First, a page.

The richest endowments of the mind are temperance, prudence, and fortitude. Prudence is a universal virtue, which enters into the composition of all the rest; and where she is not, fortitude loses its name and nature.
Satire lies about literary men while they live and eulogy lies about them when they die.
History is the recital of facts represented as true. Fable, on the other hand, is the recital of facts represented as fiction. The history of man’s ideas is nothing more than the chronicle of human error.
Common sense is anything but common.
Optimism is the madness of insisting that all is well when we are miserable.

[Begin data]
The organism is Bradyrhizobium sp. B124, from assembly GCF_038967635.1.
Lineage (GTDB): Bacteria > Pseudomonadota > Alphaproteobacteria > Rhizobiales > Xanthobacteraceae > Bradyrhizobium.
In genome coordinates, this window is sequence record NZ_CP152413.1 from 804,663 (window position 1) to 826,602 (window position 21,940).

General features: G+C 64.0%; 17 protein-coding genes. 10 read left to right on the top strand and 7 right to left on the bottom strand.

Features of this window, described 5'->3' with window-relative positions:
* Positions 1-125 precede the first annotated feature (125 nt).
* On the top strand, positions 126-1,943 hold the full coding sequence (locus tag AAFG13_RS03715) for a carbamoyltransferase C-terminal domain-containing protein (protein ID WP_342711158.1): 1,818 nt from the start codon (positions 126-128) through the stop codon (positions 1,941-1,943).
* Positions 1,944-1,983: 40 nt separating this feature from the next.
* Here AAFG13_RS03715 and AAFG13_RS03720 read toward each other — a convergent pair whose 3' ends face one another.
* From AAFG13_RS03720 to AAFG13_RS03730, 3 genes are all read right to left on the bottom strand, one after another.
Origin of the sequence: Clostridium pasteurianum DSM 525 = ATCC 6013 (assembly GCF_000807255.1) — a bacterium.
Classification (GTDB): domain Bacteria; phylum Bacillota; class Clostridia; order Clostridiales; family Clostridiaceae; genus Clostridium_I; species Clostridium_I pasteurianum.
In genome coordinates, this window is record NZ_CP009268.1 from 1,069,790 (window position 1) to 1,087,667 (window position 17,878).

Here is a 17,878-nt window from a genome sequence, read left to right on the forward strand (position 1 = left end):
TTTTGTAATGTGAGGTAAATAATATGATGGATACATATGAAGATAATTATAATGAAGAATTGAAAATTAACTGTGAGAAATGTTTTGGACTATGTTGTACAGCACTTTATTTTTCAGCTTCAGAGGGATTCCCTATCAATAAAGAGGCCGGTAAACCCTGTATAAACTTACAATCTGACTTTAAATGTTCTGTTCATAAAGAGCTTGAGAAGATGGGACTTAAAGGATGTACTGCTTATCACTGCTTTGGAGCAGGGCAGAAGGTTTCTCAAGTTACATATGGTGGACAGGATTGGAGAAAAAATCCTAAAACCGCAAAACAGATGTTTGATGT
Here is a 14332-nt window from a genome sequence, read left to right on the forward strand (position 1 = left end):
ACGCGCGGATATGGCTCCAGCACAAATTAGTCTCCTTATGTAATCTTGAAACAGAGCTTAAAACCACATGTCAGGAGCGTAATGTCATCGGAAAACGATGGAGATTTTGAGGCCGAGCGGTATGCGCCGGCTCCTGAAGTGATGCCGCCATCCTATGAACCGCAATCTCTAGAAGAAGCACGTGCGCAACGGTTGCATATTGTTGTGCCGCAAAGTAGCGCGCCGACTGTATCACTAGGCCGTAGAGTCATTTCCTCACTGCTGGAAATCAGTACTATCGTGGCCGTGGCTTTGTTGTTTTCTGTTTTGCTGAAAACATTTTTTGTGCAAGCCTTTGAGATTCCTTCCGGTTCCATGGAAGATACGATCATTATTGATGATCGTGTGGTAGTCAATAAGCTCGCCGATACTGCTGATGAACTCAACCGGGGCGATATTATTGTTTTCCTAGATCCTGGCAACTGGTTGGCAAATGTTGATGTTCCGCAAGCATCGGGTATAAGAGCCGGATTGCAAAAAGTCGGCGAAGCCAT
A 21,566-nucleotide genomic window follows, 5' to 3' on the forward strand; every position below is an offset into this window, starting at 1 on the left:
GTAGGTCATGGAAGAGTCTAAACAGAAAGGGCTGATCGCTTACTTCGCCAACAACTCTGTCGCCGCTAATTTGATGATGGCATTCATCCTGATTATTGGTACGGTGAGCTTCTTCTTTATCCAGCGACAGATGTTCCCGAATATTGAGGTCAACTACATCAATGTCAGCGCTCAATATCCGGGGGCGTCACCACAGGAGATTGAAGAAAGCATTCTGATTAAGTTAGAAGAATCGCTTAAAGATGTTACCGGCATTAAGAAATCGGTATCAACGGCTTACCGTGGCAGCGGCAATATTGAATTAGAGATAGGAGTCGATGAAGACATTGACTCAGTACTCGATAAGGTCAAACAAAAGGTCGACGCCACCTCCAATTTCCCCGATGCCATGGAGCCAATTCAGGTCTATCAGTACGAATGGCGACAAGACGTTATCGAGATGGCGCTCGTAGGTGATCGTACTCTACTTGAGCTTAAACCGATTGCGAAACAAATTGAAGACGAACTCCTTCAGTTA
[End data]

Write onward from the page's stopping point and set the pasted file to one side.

Anyone who seeks to destroy the passions instead of controlling them is trying to play the angel.
Happiness grows in our own gardens, and it is not to be picked up in strangers garden.
Wondering Whom to Read Next?
- Denis Diderot French Philosopher, Writer
- Victor Hugo French Novelist
- Jean-Paul Sartre French Philosopher
- Simone de Beauvoir French Philosopher
- Michel Foucault French Philosopher
- Anatole France French Novelist
- Albert Camus Algerian-born French Philosopher
- Octave Mirbeau French Author
- Jean-Jacques Rousseau French Philosopher
- Henri Bergson French Philosopher